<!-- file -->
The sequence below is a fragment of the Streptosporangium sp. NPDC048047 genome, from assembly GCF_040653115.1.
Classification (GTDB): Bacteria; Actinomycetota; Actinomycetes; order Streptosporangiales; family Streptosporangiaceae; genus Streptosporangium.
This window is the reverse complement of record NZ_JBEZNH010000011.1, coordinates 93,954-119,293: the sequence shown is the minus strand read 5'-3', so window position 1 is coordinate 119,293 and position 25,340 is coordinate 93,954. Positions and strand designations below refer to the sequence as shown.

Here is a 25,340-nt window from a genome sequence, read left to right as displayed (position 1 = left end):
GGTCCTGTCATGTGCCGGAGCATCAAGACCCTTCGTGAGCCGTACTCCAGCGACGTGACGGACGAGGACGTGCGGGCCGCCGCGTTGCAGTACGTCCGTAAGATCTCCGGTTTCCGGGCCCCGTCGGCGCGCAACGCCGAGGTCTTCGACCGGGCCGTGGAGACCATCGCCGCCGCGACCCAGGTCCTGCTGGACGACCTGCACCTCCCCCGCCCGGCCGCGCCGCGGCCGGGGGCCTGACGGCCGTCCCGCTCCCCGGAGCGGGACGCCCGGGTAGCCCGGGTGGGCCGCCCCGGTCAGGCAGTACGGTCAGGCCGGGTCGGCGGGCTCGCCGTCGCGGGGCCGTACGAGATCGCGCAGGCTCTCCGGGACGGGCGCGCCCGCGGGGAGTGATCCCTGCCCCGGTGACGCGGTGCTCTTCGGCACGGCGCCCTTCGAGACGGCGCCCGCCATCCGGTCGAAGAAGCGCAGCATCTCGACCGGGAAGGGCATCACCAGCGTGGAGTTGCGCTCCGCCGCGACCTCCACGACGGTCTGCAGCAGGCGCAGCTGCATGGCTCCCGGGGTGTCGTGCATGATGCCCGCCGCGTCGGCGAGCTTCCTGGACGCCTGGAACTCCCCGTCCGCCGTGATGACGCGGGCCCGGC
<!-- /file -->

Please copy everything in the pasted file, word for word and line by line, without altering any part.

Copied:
The sequence below is a fragment of the Streptosporangium sp. NPDC048047 genome, from assembly GCF_040653115.1.
Classification (GTDB): Bacteria; Actinomycetota; Actinomycetes; order Streptosporangiales; family Streptosporangiaceae; genus Streptosporangium.
This window is the reverse complement of record NZ_JBEZNH010000011.1, coordinates 93,954-119,293: the sequence shown is the minus strand read 5'-3', so window position 1 is coordinate 119,293 and position 25,340 is coordinate 93,954. Positions and strand designations below refer to the sequence as shown.

Here is a 25,340-nt window from a genome sequence, read left to right as displayed (position 1 = left end):
GGTCCTGTCATGTGCCGGAGCATCAAGACCCTTCGTGAGCCGTACTCCAGCGACGTGACGGACGAGGACGTGCGGGCCGCCGCGTTGCAGTACGTCCGTAAGATCTCCGGTTTCCGGGCCCCGTCGGCGCGCAACGCCGAGGTCTTCGACCGGGCCGTGGAGACCATCGCCGCCGCGACCCAGGTCCTGCTGGACGACCTGCACCTCCCCCGCCCGGCCGCGCCGCGGCCGGGGGCCTGACGGCCGTCCCGCTCCCCGGAGCGGGACGCCCGGGTAGCCCGGGTGGGCCGCCCCGGTCAGGCAGTACGGTCAGGCCGGGTCGGCGGGCTCGCCGTCGCGGGGCCGTACGAGATCGCGCAGGCTCTCCGGGACGGGCGCGCCCGCGGGGAGTGATCCCTGCCCCGGTGACGCGGTGCTCTTCGGCACGGCGCCCTTCGAGACGGCGCCCGCCATCCGGTCGAAGAAGCGCAGCATCTCGACCGGGAAGGGCATCACCAGCGTGGAGTTGCGCTCCGCCGCGACCTCCACGACGGTCTGCAGCAGGCGCAGCTGCATGGCTCCCGGGGTGTCGTGCATGATGCCCGCCGCGTCGGCGAGCTTCCTGGACGCCTGGAACTCCCCGTCCGCCGTGATGACGCGGGCCCGGC